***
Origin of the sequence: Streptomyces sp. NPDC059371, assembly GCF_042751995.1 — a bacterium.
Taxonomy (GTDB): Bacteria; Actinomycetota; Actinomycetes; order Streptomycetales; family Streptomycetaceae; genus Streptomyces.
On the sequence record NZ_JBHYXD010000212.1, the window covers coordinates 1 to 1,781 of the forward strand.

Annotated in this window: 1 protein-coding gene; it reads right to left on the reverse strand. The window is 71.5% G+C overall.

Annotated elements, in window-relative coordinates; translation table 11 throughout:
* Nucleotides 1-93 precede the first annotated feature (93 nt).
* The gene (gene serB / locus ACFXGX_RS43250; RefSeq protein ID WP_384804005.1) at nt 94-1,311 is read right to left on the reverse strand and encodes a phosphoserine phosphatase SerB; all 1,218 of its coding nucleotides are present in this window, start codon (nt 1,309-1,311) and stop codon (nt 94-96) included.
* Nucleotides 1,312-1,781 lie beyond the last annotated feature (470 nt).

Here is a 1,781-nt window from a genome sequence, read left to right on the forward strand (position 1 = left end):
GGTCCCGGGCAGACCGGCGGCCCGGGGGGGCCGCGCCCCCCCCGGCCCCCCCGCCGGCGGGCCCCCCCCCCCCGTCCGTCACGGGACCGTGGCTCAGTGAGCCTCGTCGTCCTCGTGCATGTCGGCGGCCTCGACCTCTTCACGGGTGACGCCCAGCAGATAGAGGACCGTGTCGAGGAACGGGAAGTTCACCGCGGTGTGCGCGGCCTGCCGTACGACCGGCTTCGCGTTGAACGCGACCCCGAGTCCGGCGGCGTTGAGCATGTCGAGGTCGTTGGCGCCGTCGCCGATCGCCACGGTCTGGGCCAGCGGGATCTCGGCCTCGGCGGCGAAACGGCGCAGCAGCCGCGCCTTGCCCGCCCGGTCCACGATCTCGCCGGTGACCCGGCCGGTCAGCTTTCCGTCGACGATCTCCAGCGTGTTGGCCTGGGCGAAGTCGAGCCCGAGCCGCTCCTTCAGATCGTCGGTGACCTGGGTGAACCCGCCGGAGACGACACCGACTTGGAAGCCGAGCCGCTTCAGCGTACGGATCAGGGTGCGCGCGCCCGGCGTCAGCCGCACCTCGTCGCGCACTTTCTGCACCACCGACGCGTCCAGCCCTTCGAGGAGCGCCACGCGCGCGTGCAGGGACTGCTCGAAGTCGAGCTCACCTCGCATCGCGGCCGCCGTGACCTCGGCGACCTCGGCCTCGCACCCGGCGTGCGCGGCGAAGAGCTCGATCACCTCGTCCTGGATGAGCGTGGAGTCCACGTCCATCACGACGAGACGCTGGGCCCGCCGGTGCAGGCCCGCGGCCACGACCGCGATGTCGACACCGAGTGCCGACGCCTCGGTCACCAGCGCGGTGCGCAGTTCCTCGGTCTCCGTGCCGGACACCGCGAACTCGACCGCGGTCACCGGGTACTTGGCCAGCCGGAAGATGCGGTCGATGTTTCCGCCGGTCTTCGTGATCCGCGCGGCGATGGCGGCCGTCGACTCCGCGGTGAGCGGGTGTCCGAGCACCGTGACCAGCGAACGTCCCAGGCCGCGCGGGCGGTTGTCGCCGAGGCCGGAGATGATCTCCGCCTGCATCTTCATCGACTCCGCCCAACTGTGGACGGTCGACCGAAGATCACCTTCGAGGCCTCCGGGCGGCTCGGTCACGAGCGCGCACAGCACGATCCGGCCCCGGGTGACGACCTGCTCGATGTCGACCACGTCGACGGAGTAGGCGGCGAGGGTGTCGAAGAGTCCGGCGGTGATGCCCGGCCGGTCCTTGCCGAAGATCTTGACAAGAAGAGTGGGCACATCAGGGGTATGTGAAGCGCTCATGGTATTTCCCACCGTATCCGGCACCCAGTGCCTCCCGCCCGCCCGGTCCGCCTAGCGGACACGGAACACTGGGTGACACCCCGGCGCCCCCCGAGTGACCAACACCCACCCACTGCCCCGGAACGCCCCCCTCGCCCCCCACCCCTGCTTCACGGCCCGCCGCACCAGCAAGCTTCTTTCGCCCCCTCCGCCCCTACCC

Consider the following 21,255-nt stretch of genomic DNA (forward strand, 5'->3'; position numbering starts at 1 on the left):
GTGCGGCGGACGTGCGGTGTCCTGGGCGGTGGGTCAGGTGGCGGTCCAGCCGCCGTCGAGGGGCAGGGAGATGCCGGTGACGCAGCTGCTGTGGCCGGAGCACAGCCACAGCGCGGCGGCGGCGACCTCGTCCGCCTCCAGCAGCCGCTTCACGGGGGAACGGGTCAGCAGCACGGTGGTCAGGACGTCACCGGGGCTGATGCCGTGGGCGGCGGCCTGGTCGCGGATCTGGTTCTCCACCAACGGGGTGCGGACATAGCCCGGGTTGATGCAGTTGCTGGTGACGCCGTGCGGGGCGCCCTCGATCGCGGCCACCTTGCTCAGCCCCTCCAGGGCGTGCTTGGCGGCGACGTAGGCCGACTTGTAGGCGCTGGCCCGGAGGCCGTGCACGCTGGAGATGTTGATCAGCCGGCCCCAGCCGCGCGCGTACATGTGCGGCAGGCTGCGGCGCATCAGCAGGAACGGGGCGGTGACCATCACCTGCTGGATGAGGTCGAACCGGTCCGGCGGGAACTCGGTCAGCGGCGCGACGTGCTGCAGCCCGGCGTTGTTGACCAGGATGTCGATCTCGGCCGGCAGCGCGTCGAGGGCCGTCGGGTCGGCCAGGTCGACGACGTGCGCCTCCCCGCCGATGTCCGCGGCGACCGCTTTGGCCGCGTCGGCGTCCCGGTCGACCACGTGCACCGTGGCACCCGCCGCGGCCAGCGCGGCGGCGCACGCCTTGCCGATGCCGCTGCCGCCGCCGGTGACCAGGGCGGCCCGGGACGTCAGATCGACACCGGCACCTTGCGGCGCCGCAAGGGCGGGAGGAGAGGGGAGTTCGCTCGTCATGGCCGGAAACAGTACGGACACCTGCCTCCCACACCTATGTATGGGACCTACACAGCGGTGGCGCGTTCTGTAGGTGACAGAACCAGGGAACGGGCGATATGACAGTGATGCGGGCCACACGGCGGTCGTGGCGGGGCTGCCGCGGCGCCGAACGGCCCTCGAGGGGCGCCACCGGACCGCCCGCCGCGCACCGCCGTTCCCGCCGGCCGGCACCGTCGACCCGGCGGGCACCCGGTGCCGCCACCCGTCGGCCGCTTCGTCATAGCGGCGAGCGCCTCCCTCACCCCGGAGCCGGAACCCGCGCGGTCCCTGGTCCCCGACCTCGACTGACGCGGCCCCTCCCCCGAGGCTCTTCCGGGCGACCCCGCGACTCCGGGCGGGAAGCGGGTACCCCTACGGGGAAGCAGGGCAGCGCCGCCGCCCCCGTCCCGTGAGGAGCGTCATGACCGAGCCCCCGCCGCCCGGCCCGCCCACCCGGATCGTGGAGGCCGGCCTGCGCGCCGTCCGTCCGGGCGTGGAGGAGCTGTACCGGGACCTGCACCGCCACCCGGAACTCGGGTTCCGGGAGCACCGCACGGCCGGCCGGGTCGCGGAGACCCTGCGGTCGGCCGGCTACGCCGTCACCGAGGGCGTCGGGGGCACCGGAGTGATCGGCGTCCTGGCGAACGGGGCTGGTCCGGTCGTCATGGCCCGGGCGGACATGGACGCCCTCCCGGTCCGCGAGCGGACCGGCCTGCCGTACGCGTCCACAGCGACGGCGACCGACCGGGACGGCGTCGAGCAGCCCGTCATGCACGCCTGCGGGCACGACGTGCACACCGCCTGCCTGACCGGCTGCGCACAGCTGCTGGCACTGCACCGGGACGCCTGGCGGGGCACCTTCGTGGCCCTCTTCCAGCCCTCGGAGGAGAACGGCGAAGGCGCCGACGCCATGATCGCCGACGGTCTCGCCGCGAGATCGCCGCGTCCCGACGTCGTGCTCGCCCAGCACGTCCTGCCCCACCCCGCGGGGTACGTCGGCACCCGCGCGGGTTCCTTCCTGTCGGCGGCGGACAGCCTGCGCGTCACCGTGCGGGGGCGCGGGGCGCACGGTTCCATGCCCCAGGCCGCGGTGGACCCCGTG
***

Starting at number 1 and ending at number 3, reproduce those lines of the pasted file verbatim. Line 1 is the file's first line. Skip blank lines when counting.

Origin of the sequence: Streptomyces sp. NPDC059371, assembly GCF_042751995.1 — a bacterium.
Taxonomy (GTDB): Bacteria; Actinomycetota; Actinomycetes; order Streptomycetales; family Streptomycetaceae; genus Streptomyces.
On the sequence record NZ_JBHYXD010000212.1, the window covers coordinates 1 to 1,781 of the forward strand.